Trump’s remarks appeared to help tamp down tensions that had skyrocketed after the U.S. strike that killed Maj. Gen. Qasem Soleimani, the head of Iran’s elite Quds Force, last week in Baghdad. But security officials and analysts say Trump may have sent a mixed message: In the same speech, the president spoke about Iran’s “destructive and destabilizing behavior in the Middle East and beyond,” calling the country “the leading sponsor of terrorism.”
“We don’t understand what President Trump really wants,” said a European official, who like others interviewed for this report spoke on the condition of anonymity due to persistent sensitivities over the United States’ handling of the Iran crisis. “Is he going to confront Iran’s meddling in the Middle East and push back on the al-Quds Force’s power? Does he want to prevent that the U.S. would have to carry a larger burden in the Middle East again? Is he offering Iran and the militias a partnership?”
A Middle East intelligence official said Trump’s statement might be perceived by some in Iran as a weakness, projecting apprehension about the U.S.-led coalition’s ability to prevent the Islamic State from gathering more power.
“The problem with his message is that he is telling the Iranians he is worried about the caliphate as well,” the official said. “This is how the radical elements in Iran will interpret it.”
Iran and the militias it controls have played a key role in the fight against the Islamic State. Abu Mahdi al-Muhandis, an Iraqi killed alongside Soleimani, was the deputy leader of the Iranian-backed Popular Mobilization Forces, one of the most powerful forces fighting ISIS in Iraq.
Iranian Foreign Minister Mohammad Javad Zarif stressed in a tweet the importance of Soleimani in the fight against the Islamic State and other extremist groups, saying that killing the “most effective force fighting Daesh (ISIS), Al Nusrah, Al Qaeda et al — is extremely dangerous & a foolish escalation.”
Hassan Hassan, an analyst at the Center for Global Policy, said Trump’s remarks about cooperating against ISIS showed that the United States has limited options against Iran and that he ultimately wants a deal despite his “maximum pressure” campaign.
“It just smacked of weakness, especially in response to what Iran publicized as retaliation for the killing of Soleimani,” Hassan said. “There was a way to let Iran have its symbolic revenge without giving it a political victory by presenting it as a force against extremism.”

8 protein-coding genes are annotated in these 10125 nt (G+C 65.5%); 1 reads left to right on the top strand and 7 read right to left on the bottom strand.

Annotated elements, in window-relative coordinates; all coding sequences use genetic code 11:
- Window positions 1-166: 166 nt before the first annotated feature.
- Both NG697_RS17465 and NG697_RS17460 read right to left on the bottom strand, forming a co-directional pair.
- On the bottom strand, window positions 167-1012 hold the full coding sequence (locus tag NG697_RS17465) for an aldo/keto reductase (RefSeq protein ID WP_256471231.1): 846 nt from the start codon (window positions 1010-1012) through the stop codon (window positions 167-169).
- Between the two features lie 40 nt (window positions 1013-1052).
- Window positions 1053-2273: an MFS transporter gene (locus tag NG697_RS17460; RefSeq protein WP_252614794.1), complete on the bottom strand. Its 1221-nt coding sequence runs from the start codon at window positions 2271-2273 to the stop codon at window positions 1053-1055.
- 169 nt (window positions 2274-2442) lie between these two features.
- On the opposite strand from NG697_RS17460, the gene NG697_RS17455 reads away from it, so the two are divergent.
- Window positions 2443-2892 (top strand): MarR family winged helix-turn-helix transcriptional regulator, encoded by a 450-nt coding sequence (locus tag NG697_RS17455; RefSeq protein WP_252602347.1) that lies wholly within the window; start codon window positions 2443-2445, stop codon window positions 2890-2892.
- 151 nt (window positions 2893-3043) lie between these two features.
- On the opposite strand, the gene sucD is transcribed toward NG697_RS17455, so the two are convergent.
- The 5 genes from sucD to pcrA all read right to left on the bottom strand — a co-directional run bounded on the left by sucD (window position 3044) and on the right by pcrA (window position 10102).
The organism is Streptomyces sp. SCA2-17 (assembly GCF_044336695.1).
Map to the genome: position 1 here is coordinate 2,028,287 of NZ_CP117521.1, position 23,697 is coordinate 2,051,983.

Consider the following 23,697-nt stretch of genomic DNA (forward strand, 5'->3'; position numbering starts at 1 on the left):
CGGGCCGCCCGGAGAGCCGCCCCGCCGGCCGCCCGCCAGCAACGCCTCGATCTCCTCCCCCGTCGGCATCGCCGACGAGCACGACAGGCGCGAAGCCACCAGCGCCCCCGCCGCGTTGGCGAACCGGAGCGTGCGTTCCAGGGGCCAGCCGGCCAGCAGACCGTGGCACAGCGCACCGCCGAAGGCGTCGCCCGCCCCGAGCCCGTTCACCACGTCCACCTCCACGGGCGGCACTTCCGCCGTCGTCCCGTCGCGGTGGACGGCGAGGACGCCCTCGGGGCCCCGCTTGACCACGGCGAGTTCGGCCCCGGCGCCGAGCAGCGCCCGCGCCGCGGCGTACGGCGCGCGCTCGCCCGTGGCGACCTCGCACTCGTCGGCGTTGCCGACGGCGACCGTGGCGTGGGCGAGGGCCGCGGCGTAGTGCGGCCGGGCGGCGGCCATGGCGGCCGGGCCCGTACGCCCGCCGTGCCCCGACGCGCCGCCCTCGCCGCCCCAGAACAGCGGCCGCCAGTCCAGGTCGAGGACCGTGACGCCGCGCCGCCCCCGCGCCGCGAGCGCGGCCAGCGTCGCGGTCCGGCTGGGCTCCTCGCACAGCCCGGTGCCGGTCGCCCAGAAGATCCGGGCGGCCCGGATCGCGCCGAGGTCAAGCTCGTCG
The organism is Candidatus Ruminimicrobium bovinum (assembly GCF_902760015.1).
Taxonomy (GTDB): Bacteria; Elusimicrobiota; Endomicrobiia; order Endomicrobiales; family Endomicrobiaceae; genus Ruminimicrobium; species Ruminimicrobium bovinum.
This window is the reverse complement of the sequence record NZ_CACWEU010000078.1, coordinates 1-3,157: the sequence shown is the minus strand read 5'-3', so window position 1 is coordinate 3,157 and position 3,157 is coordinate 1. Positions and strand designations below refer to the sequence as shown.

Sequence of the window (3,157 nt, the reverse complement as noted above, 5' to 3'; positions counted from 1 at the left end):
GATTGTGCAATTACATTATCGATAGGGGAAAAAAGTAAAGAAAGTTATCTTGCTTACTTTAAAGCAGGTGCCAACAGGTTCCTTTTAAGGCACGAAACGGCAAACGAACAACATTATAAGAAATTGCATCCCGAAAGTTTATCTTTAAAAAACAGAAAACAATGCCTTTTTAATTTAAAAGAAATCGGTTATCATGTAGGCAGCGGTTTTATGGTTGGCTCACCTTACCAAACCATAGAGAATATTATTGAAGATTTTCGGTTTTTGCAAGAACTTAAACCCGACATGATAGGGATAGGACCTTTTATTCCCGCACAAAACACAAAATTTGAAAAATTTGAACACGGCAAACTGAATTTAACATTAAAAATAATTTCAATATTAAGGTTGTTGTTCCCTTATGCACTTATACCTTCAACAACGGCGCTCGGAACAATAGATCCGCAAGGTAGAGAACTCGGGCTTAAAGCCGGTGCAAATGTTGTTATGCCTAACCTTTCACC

In his address, Trump also declared that the Islamic State has been “100 percent” defeated, even as he appealed to Iran to work with the United States in the battle against the group. It is an assertion that he has made previously and that international security officials have widely refuted.
The Islamic State has been largely pushed out of Iraq and Syria but maintains a presence in both countries. The group has carried out attacks in Egypt, Nigeria, Somalia, Yemen and beyond. Its recent activities include a deadly raid on a military base in Niger, a suicide bombing on a military base in Burkina Faso and the killing of French and Malian soldiers in Mali.
“In the last two weeks alone, ISIS has carried out horrible atrocities in West Africa, including the grisly executions of Christians in Nigeria,” said Rita Katz, executive director of the SITE Intelligence Group.
Extremists inspired by the Islamic State also remain capable of attacking the American homeland, as well as U.S. allies and interests in Europe.
Reached via a communications app, an Islamic State member who goes by the nom de guerre Abu Musab said that Trump’s remarks that the group has been defeated were “wishful thinking” and that the activities of Shiite militias and their behavior toward Sunnis in Iraq were what allowed to caliphate to rise in the first place.
“Trump did us a big favor with mentioning a cooperation with Iran against us in his speech,” he said. “So many Sunnis are worried about the Shia and the militias that they might now see us as the only group that can protect them.”